Casting sculpture with clay mould

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During my twenty-three years post-graduation experience as an art teacher and a practising sculptor, I have identified two problems that prevent the Ghanaian sculptor from making substantial impact in his society. A vist to our art galleries, national and regional museums, parks, art centres, cultural centres, or a drive through the national and regional capitals will reveal a lot to attest this assertion. There are only little to see on’sculpture in terms of monuments, busts, statues, fountains, landscape sculpture, architectural sculpture and so on. Ghanaian sculptors scarcely participate in exhibitions. But this is not so with other fields such as painting, textile or Ceramics. The first problem is that, sculpture processes are by nature very slow arid laborious. A sculptor really toils to have a work completed. With the peculiar poor nature of Ghana’s economy, a sculptor can hardly be wholly devoted to the creation of sculptures in a situation where the populace has problems in acquiring basic life necessities. Even if he starts, he will soon give up the practice and seek other ventures that offer better economic rewards. Another problem confronting the Ghanaian sculptor is material restriction. There are some materials that are not locally produced but are indispensable in executing special works. Plaster of Paris, the traditional mould material is an eloquent example. Its non-existence often cripples the creation or the completion of works that involve casting. There is a need to find an alternative material for plaster of Paris so that even in its absence, sculpture involving casting could be undertaken. I have observed that clay, which is in abundance in. the country, takes surface impressions of objects in the same details as plaster of Paris does. Most often we see trails of lorry tyres and footprints of persons and animals clearly marked on wet clayey road surfaces. (Plates 1 and 2). I have also observed that clay is capable of being pressed into slabs, rolled into coils, squeezed into moulds or twisted into different shapes. These characteristics suggest to me that, if carefully handled, clay can be used as a mould material for casting. In this research therefore, I have explored the potentials of clay as a possible mould material for casting. The result proved very successful. I have discovered that clay, which has been with us for ages and has found its uses in diver’s fields of human endeavour is also as perfect mould material. The presentation of this report is simple, describing a step by step approach to the processes used. Every step employed is supported by a photograph to make comprehension easy. I hope that the results of this project will go a long way to simplify some of the laborious casting processes as well as provide available local material for increased production.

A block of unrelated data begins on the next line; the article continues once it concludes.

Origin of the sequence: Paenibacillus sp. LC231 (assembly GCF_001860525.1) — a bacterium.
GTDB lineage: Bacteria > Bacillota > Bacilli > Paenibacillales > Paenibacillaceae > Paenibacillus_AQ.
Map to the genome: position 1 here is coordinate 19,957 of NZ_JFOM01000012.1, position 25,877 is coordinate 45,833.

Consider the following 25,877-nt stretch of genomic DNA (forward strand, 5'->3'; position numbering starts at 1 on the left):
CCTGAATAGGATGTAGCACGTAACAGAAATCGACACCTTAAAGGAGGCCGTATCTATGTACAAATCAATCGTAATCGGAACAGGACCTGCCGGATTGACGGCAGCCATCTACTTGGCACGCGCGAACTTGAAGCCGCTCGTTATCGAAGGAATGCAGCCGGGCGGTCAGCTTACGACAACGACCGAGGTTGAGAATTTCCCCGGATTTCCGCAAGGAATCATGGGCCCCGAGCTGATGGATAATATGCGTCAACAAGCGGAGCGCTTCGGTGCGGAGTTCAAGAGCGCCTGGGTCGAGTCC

A thesis submitted to the Board of Post-Graduate Studies in partial fulfilment of the requirements for the Degree, Master of Arts in Art Education,1993.